“‘For My thoughts are not your thoughts, neither are your ways My ways,’ declares the LORD.” (Isaiah 55:8)
Whatever church or congregation you belong to, the way you understand and live out God’s Word are likely influenced by Greek thought.
The early Greek philosophers, such as Socrates and Plato around the 5th century BC, introduced the world to valuable concepts such as logic, reason, and textual criticism that heavily influenced the early Church in ways we are still uncovering.
How does the Hebraic mindset differ from the Greek when it comes to understanding God’s Word and living a holy Christian life?
What Is Good and Holy?
In traditional Hebraic culture, everything is meant to be holy.
God created the entire physical world and He declared it to be “good.” After He made mankind, He declared it to be “very good” (Genesis 1:25, 31).
Continuing to Genesis 3, the man and woman sinned, and we now live in a fallen world. But God is interested in the redemption of everything He made because He still wants all of it to be very good.
That is why He made a covenant with the descendants of Abraham to be a Holy People.
God spoke to all of Israel at Mount Sinai and through Moses gave them the commandments, which separated them from unholiness. They were given reminders and practices to separate various items and days as well as their character.
These separations showed the world what is holy from unholy, clean from unclean. But they also sinned, so God later gave them judges and then kings to guide, rule, protect, and deliver this chosen nation.
Ultimately He sent their Jewish Messiah — Yeshua — to spiritually redeem not only them, but His whole creation of mankind.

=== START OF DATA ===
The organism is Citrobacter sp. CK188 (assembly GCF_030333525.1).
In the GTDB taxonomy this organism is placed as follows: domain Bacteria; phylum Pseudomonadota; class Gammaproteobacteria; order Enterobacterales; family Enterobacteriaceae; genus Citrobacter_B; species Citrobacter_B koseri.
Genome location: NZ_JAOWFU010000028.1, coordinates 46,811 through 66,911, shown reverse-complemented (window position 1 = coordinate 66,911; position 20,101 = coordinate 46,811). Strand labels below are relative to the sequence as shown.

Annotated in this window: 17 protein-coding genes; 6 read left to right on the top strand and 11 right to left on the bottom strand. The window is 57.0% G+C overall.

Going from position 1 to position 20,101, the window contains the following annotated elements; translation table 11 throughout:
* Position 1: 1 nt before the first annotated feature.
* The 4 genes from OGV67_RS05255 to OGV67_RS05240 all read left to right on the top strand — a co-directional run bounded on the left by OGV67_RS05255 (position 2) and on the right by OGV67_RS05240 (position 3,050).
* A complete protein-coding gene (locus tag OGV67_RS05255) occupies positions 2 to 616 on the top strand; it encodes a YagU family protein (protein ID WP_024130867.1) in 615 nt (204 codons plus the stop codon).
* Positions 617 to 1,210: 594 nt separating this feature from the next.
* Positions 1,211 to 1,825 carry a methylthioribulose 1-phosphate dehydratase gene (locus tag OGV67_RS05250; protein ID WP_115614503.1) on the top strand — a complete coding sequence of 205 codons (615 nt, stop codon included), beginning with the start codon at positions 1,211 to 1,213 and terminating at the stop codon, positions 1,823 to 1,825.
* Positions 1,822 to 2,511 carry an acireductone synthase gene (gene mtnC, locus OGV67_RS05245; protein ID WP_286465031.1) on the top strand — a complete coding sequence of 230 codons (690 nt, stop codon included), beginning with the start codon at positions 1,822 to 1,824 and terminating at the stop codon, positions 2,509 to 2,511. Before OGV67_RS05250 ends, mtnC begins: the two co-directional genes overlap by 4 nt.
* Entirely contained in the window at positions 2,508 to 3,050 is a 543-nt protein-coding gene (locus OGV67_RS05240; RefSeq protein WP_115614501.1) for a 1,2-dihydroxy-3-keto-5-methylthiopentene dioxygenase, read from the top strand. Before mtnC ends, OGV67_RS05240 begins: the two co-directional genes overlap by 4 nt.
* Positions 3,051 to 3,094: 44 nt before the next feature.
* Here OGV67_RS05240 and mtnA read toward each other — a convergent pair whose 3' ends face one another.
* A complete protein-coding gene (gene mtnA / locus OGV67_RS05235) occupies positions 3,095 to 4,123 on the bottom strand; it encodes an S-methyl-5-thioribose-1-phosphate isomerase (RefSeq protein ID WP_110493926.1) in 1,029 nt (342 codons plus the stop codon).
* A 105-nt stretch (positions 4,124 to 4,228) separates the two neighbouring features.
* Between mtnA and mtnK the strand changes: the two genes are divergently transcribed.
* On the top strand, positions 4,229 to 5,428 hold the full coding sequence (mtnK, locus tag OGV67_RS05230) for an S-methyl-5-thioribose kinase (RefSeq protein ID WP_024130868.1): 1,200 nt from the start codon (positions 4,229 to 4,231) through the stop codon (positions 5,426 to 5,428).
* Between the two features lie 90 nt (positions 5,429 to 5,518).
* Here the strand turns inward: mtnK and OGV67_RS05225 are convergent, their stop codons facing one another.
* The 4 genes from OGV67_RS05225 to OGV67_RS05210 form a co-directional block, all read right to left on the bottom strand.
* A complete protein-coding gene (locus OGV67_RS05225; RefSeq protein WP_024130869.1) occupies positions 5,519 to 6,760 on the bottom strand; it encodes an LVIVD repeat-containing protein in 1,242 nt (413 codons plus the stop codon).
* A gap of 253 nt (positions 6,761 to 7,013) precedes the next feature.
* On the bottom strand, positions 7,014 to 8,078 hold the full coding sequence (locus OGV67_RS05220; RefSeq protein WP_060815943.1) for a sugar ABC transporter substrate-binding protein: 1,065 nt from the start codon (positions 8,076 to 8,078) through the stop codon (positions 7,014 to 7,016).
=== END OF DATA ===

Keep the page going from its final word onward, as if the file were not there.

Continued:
However, In Greek thinking, Plato introduced the idea that the spiritual world is good and the physical world is bad.
This means that the soul (our reasoning and thinking ability) is good. But the body (our five senses for example) cannot be relied on.
And that means Scripture cannot be read for its simple and plain meaning.
Reading Scripture Like the Greek Plato Would
The church theologian Clement of Alexandria in the early 3rd century picked up on Plato’s idea that we cannot trust what we see or read with our own eyes and applied that to how we understand the Bible.
Clement’s teachings influenced the theologian Augustine in the 4th century who formalized the idea that behind the Holy-Spirit-inspired words of Scripture was an allegory or layers of deep meanings.
As an example, Augustine supported the birth of Yeshua on the winter solstice day of December 25 when pagans were celebrating the birthday of their sun god. The day was known as dies solis invicti nati (day of the birth of the unconquered sun).
Augustine found deeper meaning in associating Yeshua’s birth with the winter solstice by saying,
“He [Jesus] who bent low and lifted us up chose the shortest day, when light begins to increase.” (Sermon 192)
Celebrating Yeshua’s birth on the winter solstice has made it even more difficult to share the Jewish Yeshua with the Jewish People because they see Him as the “Christian pagan Jesus” — no different than the pagan Greek gods.
Sadly, the only people fit for positions of authority in the church were those who had been trained to reason and think in such philosophical terms.
This allegorical and philosophical approach to interpreting Scripture is called Neo-Platonism.
It contributed to the idea that only clergy could tell the people what the Bible said. That led to only one official translation of the Bible for the Western Church, which the priests read to the people in one official Church language—Latin.
The Holy, Isolated Spiritual Life
The way to become holy with a worldview where spirituality is good and the physical is not good is to hide oneself away from the big bad world, as Plato might call it.
This belief in solitude contributed to the time known as the Dark Ages, which began with the Fall of the Roman Empire around AD 450.
During these years, the Church clergy and others turned inward with the rapid growth of a monastic, solitary lifestyle movement.
The light of God was scarcely to be found.